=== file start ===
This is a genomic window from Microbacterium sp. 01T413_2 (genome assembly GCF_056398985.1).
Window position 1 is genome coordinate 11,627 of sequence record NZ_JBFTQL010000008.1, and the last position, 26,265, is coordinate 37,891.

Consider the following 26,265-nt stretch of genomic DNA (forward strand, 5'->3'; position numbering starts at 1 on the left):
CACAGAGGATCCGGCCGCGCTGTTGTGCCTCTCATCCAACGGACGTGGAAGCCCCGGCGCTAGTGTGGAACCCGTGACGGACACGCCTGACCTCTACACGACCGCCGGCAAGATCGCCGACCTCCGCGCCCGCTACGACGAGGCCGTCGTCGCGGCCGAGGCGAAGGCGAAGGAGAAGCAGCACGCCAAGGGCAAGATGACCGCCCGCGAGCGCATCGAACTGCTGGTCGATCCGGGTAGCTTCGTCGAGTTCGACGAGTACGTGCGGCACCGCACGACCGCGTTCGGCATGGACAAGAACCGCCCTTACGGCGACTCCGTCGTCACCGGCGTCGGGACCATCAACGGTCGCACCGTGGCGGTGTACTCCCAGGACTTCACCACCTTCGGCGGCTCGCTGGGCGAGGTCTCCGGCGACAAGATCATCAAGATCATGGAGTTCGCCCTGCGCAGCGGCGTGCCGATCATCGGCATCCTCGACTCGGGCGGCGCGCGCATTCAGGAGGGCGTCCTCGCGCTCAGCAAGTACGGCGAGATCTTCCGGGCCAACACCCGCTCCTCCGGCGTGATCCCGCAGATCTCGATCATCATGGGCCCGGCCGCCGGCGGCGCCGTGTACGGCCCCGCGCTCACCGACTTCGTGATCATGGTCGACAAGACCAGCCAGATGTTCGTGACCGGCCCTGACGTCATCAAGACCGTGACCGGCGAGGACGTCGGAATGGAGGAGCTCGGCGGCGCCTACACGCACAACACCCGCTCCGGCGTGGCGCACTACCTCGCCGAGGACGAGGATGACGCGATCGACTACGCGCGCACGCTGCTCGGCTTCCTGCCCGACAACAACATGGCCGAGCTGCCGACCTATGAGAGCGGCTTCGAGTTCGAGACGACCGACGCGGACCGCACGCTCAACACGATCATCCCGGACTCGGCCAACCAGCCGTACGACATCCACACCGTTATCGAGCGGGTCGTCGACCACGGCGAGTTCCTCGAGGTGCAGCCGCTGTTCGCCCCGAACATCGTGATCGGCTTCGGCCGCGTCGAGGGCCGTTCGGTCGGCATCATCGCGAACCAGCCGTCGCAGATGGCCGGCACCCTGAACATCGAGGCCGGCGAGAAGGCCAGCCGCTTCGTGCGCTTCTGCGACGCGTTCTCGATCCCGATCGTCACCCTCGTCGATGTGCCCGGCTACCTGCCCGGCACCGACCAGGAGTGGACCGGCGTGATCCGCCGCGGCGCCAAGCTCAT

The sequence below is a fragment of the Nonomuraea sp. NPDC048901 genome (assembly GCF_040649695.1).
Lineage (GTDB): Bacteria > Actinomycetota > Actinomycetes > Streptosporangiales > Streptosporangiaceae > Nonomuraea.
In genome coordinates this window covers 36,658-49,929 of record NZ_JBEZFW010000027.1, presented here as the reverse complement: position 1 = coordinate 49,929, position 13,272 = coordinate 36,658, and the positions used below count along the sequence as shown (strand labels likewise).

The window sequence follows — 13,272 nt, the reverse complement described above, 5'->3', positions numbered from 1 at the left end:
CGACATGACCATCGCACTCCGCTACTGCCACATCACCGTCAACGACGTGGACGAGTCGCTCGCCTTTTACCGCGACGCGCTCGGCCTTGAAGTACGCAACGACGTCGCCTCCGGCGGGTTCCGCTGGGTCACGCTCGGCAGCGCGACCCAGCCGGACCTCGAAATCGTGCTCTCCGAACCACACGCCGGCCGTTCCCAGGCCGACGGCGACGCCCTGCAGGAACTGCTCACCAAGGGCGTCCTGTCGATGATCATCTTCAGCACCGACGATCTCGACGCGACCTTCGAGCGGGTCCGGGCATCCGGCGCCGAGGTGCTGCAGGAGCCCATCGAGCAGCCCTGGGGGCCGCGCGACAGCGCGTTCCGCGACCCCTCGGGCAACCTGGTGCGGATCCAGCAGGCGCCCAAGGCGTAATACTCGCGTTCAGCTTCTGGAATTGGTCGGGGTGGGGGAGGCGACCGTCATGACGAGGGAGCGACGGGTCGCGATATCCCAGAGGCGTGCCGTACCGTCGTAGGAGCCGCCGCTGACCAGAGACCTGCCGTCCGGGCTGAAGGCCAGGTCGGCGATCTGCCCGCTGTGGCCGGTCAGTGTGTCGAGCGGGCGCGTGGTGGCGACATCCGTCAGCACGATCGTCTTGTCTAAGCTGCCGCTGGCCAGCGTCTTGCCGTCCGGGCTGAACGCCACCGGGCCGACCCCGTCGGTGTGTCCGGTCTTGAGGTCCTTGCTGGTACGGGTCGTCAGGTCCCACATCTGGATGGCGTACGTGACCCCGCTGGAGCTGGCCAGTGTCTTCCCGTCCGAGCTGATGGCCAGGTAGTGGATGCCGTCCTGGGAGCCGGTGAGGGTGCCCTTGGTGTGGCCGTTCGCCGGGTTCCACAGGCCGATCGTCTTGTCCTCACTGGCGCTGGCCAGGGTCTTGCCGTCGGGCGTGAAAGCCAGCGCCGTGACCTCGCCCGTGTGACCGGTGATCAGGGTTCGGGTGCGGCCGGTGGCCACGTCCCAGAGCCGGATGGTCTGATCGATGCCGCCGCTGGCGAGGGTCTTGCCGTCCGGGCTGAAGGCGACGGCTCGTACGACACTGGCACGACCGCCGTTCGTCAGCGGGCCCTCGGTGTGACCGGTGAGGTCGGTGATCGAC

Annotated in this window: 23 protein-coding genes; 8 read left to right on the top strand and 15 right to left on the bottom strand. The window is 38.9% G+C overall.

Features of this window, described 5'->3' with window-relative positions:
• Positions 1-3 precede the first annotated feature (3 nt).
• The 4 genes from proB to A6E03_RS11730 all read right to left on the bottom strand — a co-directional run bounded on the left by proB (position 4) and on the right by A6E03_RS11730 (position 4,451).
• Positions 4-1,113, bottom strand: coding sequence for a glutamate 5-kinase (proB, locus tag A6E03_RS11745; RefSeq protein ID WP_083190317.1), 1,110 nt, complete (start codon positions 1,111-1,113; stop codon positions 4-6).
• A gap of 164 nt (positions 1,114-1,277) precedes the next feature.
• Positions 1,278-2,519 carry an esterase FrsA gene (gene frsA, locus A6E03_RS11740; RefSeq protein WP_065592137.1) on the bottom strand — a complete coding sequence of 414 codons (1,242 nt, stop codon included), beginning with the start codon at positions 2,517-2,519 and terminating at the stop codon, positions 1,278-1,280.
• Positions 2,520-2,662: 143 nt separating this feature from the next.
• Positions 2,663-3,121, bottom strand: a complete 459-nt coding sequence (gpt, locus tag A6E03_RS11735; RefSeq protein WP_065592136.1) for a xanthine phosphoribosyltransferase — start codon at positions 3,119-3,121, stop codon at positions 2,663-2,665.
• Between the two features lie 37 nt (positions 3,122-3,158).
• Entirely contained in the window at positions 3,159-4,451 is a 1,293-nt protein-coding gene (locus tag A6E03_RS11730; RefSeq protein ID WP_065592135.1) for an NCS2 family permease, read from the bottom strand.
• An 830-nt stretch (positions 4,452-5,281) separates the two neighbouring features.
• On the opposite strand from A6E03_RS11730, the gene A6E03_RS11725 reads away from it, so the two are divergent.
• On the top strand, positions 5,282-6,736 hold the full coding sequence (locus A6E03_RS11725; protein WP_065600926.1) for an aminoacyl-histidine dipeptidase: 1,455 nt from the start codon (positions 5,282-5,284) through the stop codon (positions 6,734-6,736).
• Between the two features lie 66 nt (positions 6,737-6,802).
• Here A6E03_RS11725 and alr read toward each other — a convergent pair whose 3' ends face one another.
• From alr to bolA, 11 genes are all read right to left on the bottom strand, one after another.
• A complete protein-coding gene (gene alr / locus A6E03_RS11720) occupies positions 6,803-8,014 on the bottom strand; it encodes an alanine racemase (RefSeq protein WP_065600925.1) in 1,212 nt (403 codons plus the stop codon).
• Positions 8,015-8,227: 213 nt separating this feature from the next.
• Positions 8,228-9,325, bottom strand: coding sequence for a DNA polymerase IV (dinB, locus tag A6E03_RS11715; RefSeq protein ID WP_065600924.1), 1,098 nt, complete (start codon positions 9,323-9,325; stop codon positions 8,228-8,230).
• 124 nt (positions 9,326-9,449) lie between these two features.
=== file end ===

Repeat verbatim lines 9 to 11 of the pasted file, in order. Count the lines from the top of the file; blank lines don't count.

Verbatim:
CGACATGACCATCGCACTCCGCTACTGCCACATCACCGTCAACGACGTGGACGAGTCGCTCGCCTTTTACCGCGACGCGCTCGGCCTTGAAGTACGCAACGACGTCGCCTCCGGCGGGTTCCGCTGGGTCACGCTCGGCAGCGCGACCCAGCCGGACCTCGAAATCGTGCTCTCCGAACCACACGCCGGCCGTTCCCAGGCCGACGGCGACGCCCTGCAGGAACTGCTCACCAAGGGCGTCCTGTCGATGATCATCTTCAGCACCGACGATCTCGACGCGACCTTCGAGCGGGTCCGGGCATCCGGCGCCGAGGTGCTGCAGGAGCCCATCGAGCAGCCCTGGGGGCCGCGCGACAGCGCGTTCCGCGACCCCTCGGGCAACCTGGTGCGGATCCAGCAGGCGCCCAAGGCGTAATACTCGCGTTCAGCTTCTGGAATTGGTCGGGGTGGGGGAGGCGACCGTCATGACGAGGGAGCGACGGGTCGCGATATCCCAGAGGCGTGCCGTACCGTCGTAGGAGCCGCCGCTGACCAGAGACCTGCCGTCCGGGCTGAAGGCCAGGTCGGCGATCTGCCCGCTGTGGCCGGTCAGTGTGTCGAGCGGGCGCGTGGTGGCGACATCCGTCAGCACGATCGTCTTGTCTAAGCTGCCGCTGGCCAGCGTCTTGCCGTCCGGGCTGAACGCCACCGGGCCGACCCCGTCGGTGTGTCCGGTCTTGAGGTCCTTGCTGGTACGGGTCGTCAGGTCCCACATCTGGATGGCGTACGTGACCCCGCTGGAGCTGGCCAGTGTCTTCCCGTCCGAGCTGATGGCCAGGTAGTGGATGCCGTCCTGGGAGCCGGTGAGGGTGCCCTTGGTGTGGCCGTTCGCCGGGTTCCACAGGCCGATCGTCTTGTCCTCACTGGCGCTGGCCAGGGTCTTGCCGTCGGGCGTGAAAGCCAGCGCCGTGACCTCGCCCGTGTGACCGGTGATCAGGGTTCGGGTGCGGCCGGTGGCCACGTCCCAGAGCCGGATGGTCTGATCGATGCCGCCGCTGGCGAGGGTCTTGCCGTCCGGGCTGAAGGCGACGGCTCGTACGACACTGGCACGACCGCCGTTCGTCAGCGGGCCCTCGGTGTGACCGGTGAGGTCGGTGATCGAC

Annotated in this window: 23 protein-coding genes; 8 read left to right on the top strand and 15 right to left on the bottom strand. The window is 38.9% G+C overall.

Features of this window, described 5'->3' with window-relative positions: